When we think of analytics, we think of marketing campaigns and funnel optimization. Analytics can seem a little overwhelming, with so many charts and lots of new features. How can we use analytics for design insights?
The best thing about analytics is that they can show us what people do on their own. The worst thing is that analytics don’t tell us much about context, motivations, and intent. Like any kind of data, there are limitations. But that doesn’t mean analytics aren’t useful. Working with analytics is about knowing where to look and learning which questions you can reasonably ask. Read More
This is the first edition of my new column, Data-Informed Design, which will explore the use of data to inform UX design. Data, in many different forms, is changing how we think about ourselves and the world. And, for better or worse, it is definitely changing our experience with technology—from great new mobile apps that we can use to monitor our health to incremental improvements on our favorite Web sites to those annoying ads that follow us everywhere.
In my column, I’ll describe how to use different types and sources of data to create better user experiences and how to achieve some balance—so data isn’t driving decisions. There are three key topics that I’ll cover:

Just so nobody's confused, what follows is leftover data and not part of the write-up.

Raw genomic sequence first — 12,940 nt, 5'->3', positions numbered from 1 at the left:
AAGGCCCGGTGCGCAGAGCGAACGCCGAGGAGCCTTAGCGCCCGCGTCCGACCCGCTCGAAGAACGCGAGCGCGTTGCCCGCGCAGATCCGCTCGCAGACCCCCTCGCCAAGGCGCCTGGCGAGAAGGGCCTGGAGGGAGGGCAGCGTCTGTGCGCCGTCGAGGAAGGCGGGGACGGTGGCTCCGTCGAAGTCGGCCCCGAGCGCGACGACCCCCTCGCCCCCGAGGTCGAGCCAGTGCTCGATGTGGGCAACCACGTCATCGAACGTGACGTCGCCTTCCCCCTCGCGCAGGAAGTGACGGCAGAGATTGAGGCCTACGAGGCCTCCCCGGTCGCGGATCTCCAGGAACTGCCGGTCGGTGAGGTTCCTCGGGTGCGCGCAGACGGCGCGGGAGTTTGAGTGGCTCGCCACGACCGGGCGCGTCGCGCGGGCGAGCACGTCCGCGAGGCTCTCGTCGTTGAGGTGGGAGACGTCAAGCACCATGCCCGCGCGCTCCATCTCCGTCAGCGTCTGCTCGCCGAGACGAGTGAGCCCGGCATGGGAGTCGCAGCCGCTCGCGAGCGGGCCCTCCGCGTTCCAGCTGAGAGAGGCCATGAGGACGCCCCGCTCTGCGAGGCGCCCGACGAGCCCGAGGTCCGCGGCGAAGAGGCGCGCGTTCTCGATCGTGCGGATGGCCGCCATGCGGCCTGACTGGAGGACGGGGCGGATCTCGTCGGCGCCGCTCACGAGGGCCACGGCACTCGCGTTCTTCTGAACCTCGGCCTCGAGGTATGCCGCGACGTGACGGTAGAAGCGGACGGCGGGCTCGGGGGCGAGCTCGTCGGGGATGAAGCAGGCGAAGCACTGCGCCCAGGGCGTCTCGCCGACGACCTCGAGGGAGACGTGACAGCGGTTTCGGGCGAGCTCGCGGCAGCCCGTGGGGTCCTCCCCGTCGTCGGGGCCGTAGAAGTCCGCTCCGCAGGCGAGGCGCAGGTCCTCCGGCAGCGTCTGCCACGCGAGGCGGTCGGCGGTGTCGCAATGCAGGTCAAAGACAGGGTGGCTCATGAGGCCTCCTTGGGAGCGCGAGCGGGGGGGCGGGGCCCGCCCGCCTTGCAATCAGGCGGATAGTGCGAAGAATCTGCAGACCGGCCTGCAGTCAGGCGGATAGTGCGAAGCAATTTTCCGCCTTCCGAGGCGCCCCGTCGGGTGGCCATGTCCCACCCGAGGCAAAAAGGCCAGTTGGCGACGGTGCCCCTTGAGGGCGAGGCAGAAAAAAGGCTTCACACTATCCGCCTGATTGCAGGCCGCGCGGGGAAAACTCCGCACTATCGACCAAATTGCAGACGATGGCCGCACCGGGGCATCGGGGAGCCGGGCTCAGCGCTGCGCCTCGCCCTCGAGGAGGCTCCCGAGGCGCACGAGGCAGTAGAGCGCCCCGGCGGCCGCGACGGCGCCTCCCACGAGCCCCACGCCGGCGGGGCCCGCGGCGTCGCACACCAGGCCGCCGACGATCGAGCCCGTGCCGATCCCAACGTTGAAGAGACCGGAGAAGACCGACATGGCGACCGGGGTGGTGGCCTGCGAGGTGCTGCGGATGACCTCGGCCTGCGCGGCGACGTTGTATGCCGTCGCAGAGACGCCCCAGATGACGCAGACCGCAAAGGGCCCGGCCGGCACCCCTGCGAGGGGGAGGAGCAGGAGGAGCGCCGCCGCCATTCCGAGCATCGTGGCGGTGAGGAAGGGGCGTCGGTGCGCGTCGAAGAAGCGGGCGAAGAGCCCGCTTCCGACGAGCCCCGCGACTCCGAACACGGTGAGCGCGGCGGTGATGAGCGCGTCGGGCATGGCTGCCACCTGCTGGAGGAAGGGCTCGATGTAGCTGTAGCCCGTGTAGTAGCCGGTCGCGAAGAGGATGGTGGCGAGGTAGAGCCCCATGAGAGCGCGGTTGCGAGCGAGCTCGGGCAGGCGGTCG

Starting at a high level, I’ll look at why you would want to use data, some misconceptions around data and UX design, and discuss a process for incorporating any kind of data into your decisions.
Then, I’ll move on to considering various data sources such as analytics, A/B tests, social-media sentiment, and various types of quantified data from UX research.
I’ll also describe how to use and analyze data, including metrics and measurement frameworks, as well as presentation tips and visualization tools.
Despite all the talk about data-informed design, there is not much agreement on what data really means for a product or service’s user experience. That might be because teams don’t yet have a shared language for talking about data, or because access to data is uneven or siloed, or perhaps because team members have different goals for the use of data.
At its core, data-informed design can be difficult to define, because there is not even agreement on what counts as data. We tend to think in dichotomies: quantitative and qualitative, objective and subjective, abstract and sensory, messy and curated, business and user experience, science and story. But the more I work with data and the more familiar I become with the data-science community, the more inclusive my definition of data becomes. Read More